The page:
[Ed note: Spoilers for the entirety of Netflix’s Dark follow. You’ve been warned.]

Dark, Netflix’s first German-language original series, was initially compared to Stranger Things. It seemed like an apt association between the two at the time: a kid mysteriously vanishes in the woods of a small town located near an ominous nuclear factory. Yet as Dark continued, those initial comparisons evaporated. The series has effectively charted its own course, opting for a tale far more cerebral—while becoming a treatise on human nature and generational trauma as told through decades’ worth of story via time travel. Obsessed with stopping the forthcoming apocalypse, the main character Jonas (Louis Hofmann) works tirelessly to prevent the end of days throughout Seasons 1 and 2. However, the mistakes of the past linger well into the present and future, and any attempt to right these wrongs did the opposite, reinforcing the status quo instead. The Season 1 ploy by Ulrich (Oliver Masucci) to kill a young Helge Doppler (Tom Philipp) was never bound to work considering Helge was alive in the present day. Actions like this, among others, have proven to be inherently futile; time is undefeated after all.

And so the apocalypse still arrived. But the end of the world was both literal and figurative for Jonas, as he was forced to watch the ominous Adam (Dietrich Hollinderbäumer, playing an old version of Jonas) kill his beloved girlfriend Martha (Lisa Vicari)...only to have another, alternate version of Martha appear and whisk Jonas away. The idea of a multiverse was a logical extension of the plot creators Baran bo Odar and Jantje Friese had already spun. Dark is a series wherein one character’s daughter is also her mother (!), so introducing an alternate universe never felt far afield.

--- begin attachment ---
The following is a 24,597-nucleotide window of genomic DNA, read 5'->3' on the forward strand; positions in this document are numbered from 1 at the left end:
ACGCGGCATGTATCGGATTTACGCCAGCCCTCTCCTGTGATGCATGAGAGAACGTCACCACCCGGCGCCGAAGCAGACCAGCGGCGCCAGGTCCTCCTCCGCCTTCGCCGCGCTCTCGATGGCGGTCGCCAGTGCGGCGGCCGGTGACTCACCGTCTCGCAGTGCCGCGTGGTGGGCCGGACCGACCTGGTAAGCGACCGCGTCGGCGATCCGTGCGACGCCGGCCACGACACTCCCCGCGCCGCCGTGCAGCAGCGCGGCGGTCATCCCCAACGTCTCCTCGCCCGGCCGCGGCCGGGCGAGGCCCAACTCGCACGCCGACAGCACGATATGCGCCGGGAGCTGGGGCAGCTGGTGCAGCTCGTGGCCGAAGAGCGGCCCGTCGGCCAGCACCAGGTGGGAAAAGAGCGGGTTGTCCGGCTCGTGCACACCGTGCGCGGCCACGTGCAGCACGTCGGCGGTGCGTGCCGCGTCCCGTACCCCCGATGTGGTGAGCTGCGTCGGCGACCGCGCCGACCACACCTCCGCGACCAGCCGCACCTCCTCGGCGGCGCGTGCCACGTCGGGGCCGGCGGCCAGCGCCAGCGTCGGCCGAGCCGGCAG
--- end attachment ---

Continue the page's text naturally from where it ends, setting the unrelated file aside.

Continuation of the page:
In the early stages of the show’s third and final season, it becomes clear that, despite Jonas having traveled to an entirely different version of the town of Winden, some things remain constant: Ulrich is still prone to cheating on his spouse; Magnus (Moritz Jahn) and Franziska (Gina Alice Stiebitz) are still desperately in love with one another; Martha has her own evil, older self named Eva (Barbara Nüsse) to match Jonas’ Adam; and, try as everyone might, the apocalypse is still coming. Round and round we go; time is, indeed, a flat circle.

Dark gives Rust Cohle’s well-worn axiom a specific purpose, however. As is eventually revealed, the two worlds are joined together (a concept referred to as “The Knot”) and thus have secretly been at war this whole time. The machinations of the older versions of Jonas and Martha work at cross-purposes to one another: Adam is intent on destroying The Knot, while Eva works to actively preserve it—an ebbing and flowing duality that infinitely perpetuates. The revelation makes the repetition of these cycles a feature instead of a bug, a conflicting duality that renders so many of the show’s themes—life and death, cause and effect, choice and predetermination, dark and light, beginnings and endings—more literally. It’s especially poetic to consider Odar and Friese themselves as Adam and Eva: both duos move characters around like pieces on a chessboard to fit the story, asking for blind trust that all will be eventually revealed. Seriously, the number of times characters on this show ask one another for trust feels like Odar and Friese begging the audience to hang in just a little bit longer.